WHEELING – A man is suing his former employer after he claims the employer hired him under false pretenses.
Terrence Loveland is chief executive officer and president of B&B Welding and Fabricating and Adam Tobia is a former employee, according to a complaint filed in the U.S. District Court for the Northern District of West Virginia.
Tobia claims he and the defendant are parties to litigation filed in federal court by B&B against him.
B&B utilized the services of a third party, Dolphin Capital Group, to aid in the preparation and negotiation of its employment contract with Tobia, according to the suit.
Tobia claims he did not retain nor request Dolphin to prepare the contract and was repeatedly told by Loveland that Loveland would sign the contract.
The plaintiff accepted and started his employment based on the terms of the contract and Loveland’s repeated assurances that he would execute the contract, according the suit. Tobia was terminated after sending correspondence to Loveland regarding the failure to execute the contract or abide by its terms.
Tobia claims Loveland had never previously claimed that Tobia was a salaried, at-will employee and was actively trying to sell B&B at the time of his employment.
In communications with a potential buyer, correspondence issued by or on behalf of B&B referenced Tobia’s compensation package as stated in the employment contract, according to the suit.
Tobia claims he believes Loveland intentionally acted to mislead him so as to increase the value of his company while negotiating the sale of the company, thereby profiting individually by his conduct.
Loveland was aware that Tobia had signed and returned a contract for employment with B&B before Tobia started working there and permitted him to start work at B&B, despite the knowledge that Loveland had not executed the contract, according to the suit.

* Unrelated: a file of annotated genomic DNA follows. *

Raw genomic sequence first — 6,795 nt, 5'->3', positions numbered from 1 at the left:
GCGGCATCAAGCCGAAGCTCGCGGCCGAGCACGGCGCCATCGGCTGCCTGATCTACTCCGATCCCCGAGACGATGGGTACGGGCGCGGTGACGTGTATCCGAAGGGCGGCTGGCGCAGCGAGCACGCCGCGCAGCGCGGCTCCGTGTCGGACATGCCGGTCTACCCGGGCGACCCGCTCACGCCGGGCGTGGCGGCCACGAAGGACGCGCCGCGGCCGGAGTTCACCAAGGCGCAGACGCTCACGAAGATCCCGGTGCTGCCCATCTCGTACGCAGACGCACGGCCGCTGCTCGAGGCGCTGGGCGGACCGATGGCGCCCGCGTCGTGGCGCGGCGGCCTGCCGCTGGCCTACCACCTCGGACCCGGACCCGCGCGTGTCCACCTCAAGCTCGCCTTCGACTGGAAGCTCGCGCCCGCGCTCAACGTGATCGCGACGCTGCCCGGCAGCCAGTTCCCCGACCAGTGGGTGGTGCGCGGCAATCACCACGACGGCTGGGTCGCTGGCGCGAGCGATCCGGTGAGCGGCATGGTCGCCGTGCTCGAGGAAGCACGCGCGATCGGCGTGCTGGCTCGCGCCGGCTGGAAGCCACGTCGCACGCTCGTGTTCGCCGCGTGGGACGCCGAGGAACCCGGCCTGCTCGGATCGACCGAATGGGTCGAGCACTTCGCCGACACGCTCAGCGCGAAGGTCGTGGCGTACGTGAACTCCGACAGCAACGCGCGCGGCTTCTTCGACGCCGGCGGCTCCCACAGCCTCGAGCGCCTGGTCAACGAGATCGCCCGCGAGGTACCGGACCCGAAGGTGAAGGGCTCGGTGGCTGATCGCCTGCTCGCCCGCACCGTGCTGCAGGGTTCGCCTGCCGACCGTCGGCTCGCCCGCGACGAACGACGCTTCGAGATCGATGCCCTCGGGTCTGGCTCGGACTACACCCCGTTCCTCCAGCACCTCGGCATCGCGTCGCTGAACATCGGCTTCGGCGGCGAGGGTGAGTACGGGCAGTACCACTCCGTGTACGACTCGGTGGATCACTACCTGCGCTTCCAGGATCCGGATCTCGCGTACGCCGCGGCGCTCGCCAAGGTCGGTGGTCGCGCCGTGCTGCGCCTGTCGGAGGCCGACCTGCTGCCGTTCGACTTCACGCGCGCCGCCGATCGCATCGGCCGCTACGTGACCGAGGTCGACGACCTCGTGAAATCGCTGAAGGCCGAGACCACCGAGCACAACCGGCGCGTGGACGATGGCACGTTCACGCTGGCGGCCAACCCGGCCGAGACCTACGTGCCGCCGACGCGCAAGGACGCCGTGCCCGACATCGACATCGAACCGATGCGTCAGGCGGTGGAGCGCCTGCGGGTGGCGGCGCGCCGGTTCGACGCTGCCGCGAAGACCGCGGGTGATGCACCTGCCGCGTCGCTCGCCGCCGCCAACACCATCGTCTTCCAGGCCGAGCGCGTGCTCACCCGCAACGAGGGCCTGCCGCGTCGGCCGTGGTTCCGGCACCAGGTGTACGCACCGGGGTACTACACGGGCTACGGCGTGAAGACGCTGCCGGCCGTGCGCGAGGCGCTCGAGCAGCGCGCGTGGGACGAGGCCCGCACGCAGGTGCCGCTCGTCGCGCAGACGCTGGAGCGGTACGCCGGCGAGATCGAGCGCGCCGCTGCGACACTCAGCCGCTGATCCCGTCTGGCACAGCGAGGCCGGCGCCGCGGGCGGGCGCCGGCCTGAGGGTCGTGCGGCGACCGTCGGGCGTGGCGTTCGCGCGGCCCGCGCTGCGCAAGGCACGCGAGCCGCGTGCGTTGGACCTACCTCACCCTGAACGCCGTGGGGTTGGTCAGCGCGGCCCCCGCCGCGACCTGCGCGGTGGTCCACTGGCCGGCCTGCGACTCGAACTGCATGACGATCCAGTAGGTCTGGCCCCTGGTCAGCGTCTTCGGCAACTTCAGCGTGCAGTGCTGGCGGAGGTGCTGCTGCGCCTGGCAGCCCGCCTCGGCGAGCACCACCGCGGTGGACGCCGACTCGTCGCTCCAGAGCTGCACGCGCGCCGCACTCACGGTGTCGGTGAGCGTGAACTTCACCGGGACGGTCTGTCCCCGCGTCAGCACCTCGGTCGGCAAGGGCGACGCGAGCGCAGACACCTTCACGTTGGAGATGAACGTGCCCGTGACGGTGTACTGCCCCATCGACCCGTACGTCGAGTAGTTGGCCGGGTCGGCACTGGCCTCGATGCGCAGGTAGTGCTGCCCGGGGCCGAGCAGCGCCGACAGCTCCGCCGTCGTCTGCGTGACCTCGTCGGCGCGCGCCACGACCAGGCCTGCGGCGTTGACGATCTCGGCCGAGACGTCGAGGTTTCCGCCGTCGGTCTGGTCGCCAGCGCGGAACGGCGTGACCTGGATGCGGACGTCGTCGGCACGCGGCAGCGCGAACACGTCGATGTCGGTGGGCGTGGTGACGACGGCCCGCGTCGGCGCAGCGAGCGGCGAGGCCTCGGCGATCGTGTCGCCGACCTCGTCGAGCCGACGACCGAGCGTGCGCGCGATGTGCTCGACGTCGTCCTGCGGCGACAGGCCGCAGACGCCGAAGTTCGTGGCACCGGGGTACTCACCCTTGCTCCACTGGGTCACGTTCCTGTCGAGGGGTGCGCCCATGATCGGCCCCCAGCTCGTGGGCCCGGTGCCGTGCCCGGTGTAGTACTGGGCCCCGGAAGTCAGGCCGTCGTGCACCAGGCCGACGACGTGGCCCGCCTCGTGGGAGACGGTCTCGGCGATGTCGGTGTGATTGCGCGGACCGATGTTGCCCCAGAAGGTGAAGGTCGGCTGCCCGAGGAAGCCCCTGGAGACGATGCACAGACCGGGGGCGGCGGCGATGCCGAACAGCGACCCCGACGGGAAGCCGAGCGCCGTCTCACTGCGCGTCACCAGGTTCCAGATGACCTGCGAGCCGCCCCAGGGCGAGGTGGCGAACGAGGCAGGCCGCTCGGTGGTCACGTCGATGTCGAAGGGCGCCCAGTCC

Tobia claims Loveland repeatedly stated to Tobia that he intended to execute the contract and at no point objected to the inclusion of the terms of the contract in e-mails sent by B&B’s representative to a prospective buyer.
Loveland knew that Tobia would believe that his employment was governed by the contract and thereby induced Tobia to start and continue to work for B&B and by not telling Tobia the contract was not applicable and by telling Tobia that he intended to sign the contract, Loveland acted with the intent to have Tobia work for B&B under false pretenses, according to the suit.
Tobia claims Loveland personally benefited from the employment of Tobia under false pretenses and refused to compensate Tobia per the terms of the employment contract.
Tobia is seeking compensatory damages. He is being represented by Mitchel Zemel of Mitchel Zemel Esq. LLC.
U.S. District Court for the Northern District of West Virginia case number: 5:16-cv-00187